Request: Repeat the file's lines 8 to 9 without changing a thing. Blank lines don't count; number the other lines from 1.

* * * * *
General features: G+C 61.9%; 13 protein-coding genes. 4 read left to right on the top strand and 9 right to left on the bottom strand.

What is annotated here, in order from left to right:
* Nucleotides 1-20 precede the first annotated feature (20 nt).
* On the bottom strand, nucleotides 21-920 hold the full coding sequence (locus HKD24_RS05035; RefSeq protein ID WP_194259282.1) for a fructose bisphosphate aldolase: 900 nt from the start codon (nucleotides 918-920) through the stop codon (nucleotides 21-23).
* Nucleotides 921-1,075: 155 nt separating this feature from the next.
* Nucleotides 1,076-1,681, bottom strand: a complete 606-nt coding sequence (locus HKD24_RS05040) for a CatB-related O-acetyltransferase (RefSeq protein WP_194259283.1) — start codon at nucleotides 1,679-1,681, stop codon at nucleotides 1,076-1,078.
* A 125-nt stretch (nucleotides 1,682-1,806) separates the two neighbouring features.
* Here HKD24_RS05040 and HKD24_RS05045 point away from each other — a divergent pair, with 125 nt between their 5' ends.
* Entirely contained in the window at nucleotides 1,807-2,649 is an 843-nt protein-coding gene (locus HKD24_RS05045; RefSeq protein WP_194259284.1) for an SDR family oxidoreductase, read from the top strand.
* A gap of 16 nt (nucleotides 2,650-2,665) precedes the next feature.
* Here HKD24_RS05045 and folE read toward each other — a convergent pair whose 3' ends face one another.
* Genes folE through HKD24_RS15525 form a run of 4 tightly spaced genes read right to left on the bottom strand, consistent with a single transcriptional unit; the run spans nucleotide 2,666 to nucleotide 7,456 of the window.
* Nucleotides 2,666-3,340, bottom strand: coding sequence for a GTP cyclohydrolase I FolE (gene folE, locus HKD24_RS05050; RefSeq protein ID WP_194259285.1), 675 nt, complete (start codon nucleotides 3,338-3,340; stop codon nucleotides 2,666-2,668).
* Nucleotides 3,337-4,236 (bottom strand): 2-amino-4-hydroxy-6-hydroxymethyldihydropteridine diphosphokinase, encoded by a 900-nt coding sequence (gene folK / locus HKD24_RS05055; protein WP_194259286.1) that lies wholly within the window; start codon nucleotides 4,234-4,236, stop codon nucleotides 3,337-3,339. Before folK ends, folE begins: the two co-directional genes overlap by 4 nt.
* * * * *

* Here HKD24_RS05040 and HKD24_RS05045 point away from each other — a divergent pair, with 125 nt between their 5' ends.
* Entirely contained in the window at nucleotides 1,807-2,649 is an 843-nt protein-coding gene (locus HKD24_RS05045; RefSeq protein WP_194259284.1) for an SDR family oxidoreductase, read from the top strand.